“Hatchet” is an overall more conventional form of slasher film than last year’s “Behind The Mask”, also released by Anchor Bay, but apart from that one detail it does have a lot going for it. As a connoisseur I can tell you that it’s not bad at all. It’s fun for damn sure. It’s got great pacing. The characters are not cardboard cutouts waiting to be killed. The story behind the maniac stalking our people is inspired by the best of the genre. It’s well directed, well acted and the effects are top notch. Hell, you even get to see Kane Hodder EMOTE. It’s a complete and rounded slasher film.
The story is about Ben and Marcus, two friends visiting New Orleans for a weekend of fun and drinking. Ben’s just been dumped and doesn’t feel much like getting blotto, so he suggests that they go on a midnight ghost tour of the bayou by boat. Marcus thinks this is a stupid idea, but agrees in the hope that pacifying his buddy will snap the guy out of his funk so that he can come back to the party. They’re joined on the boat by the Asian tour guide whose down home country accent suspiciously comes and goes, the softcore porn producer and his two sexy starlets, the bickering older couple who you just f*****g KNOW are gonna die first, and the quiet girl who doesn’t want to talk about why she’s on the tour even though she’s from around these parts.
The particular swamp they’re visiting is haunted by the restless spirit of Victor Crowley, a deformed boy who was tormented as a child and who died when his house was burned down by bullies year ago. His specter still stalks the swamp and will rip your arms off and beat you with the stumps if he so much as sees you. Crowley makes for a great old-school villain, a huge deformed backwoods maniac with a daddy complex. “Hatchet” easily lives up to its old school American horror label that it applied to itself. This film may not be the evolution that “Behind the Mask” was, but it’s the next best thing: A retro throwback to 1986 era slasher movies that’s so faithful to the style that you’d need a time machine to get anything more authentic.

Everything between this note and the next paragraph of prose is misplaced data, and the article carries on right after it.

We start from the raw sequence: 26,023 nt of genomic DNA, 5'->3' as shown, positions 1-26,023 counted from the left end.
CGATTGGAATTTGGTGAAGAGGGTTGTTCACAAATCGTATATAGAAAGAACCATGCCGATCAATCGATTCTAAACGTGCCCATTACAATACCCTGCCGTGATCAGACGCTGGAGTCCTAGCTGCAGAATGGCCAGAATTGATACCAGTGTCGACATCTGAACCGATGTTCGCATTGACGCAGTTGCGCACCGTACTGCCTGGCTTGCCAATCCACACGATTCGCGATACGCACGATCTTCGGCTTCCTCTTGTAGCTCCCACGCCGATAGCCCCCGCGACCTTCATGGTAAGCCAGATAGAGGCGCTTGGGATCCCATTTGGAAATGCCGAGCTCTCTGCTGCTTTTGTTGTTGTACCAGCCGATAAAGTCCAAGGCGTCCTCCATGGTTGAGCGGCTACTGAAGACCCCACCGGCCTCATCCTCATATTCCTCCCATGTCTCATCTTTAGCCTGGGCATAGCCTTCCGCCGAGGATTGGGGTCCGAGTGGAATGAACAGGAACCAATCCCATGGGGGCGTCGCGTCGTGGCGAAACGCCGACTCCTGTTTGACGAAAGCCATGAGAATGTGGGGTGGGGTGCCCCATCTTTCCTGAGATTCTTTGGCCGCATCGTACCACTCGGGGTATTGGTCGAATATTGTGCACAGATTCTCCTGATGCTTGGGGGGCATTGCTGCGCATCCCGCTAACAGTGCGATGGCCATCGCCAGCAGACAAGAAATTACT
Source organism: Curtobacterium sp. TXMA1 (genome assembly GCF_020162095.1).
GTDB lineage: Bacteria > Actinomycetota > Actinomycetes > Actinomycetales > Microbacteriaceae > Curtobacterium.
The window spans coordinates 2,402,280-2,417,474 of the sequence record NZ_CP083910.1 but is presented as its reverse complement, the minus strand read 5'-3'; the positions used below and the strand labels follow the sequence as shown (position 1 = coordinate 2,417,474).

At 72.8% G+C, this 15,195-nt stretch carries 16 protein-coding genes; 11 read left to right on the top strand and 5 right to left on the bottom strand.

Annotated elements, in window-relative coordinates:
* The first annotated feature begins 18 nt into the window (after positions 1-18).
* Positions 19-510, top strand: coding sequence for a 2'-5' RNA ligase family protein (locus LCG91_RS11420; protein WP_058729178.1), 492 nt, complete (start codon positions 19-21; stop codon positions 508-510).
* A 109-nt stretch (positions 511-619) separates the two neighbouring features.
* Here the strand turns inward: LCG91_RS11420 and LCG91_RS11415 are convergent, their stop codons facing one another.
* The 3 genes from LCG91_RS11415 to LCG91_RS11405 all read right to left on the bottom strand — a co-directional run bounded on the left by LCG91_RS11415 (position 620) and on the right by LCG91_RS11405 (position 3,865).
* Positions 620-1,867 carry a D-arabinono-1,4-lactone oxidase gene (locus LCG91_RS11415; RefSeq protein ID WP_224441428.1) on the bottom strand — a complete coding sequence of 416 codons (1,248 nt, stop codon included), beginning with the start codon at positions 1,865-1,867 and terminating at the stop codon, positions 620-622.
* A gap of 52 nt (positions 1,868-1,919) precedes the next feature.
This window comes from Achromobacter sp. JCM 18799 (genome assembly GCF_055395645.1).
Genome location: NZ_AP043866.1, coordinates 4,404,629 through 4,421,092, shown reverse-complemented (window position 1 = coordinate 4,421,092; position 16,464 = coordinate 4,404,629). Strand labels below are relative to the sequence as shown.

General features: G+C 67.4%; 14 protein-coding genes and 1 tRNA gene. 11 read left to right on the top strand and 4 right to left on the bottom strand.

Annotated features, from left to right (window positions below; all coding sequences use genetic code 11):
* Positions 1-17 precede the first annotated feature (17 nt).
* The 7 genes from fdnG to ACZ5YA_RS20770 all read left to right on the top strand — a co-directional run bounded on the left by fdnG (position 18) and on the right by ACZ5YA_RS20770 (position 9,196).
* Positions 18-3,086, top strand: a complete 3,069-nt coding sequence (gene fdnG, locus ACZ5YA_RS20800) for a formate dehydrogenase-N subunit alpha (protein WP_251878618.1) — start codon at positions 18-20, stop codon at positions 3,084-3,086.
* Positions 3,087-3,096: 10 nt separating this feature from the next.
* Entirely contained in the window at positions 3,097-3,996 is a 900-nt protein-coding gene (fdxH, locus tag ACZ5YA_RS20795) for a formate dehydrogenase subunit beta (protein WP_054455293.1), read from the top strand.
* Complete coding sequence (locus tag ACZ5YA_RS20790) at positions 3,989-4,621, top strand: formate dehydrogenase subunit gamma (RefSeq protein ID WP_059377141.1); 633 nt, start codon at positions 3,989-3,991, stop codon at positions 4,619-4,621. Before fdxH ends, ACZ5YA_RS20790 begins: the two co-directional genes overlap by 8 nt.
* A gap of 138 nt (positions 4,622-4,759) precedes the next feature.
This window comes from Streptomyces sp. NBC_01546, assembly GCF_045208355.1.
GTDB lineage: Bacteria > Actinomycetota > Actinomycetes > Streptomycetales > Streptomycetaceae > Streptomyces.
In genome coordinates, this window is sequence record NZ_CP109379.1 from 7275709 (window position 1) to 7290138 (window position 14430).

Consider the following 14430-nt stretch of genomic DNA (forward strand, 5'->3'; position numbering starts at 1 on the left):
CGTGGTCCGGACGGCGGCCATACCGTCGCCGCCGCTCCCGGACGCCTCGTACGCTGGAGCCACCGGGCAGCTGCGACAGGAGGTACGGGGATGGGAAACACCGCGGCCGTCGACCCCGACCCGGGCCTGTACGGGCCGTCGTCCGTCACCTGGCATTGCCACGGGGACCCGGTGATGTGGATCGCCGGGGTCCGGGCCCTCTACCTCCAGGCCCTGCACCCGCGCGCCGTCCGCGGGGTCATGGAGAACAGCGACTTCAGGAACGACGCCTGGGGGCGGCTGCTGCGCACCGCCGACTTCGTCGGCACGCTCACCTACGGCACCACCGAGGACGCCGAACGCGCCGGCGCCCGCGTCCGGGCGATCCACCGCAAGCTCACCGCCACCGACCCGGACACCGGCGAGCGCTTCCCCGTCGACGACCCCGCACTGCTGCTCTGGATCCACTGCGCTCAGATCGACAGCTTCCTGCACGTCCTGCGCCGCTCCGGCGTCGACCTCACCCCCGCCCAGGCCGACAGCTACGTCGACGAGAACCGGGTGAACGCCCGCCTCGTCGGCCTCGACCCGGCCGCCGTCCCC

Soooo… why didn’t it completely blow me away if I’m such a slasher movie geek?
Well, you see, it’s like this: A slasher film, in its simplest possible incarnation, is about a group of people being stalked by someone and killed one at a time. Now there’s two ways to do it. One is to have the victims not know they’re being stalked, even after most of them are dead. The majority of older slasher films used this technique because it allowed for more character development, and less technically complex chase scenes. The other is to have the characters realize they’re in danger, crowd together, and try to get out of the mess while being slowly picked off. I don’t like this second technique much. Done badly it can turn into a Scooby-Doo cartoon. “Hatchet” does it the second way; the way I don’t like. But to its credit, it does it very well. In fact, it does it better than just about every other movie I’ve ever seen that uses it.
I guess what I’m ultimately trying to say with all this over-analysis is that, even thought it’s not my preferred vintage; this is still a fine wine. “Hatchet” delivers on all points. It is an expertly executed slasher film done by someone who genuinely loves the genre and if you’re a fan you’ll enjoy it.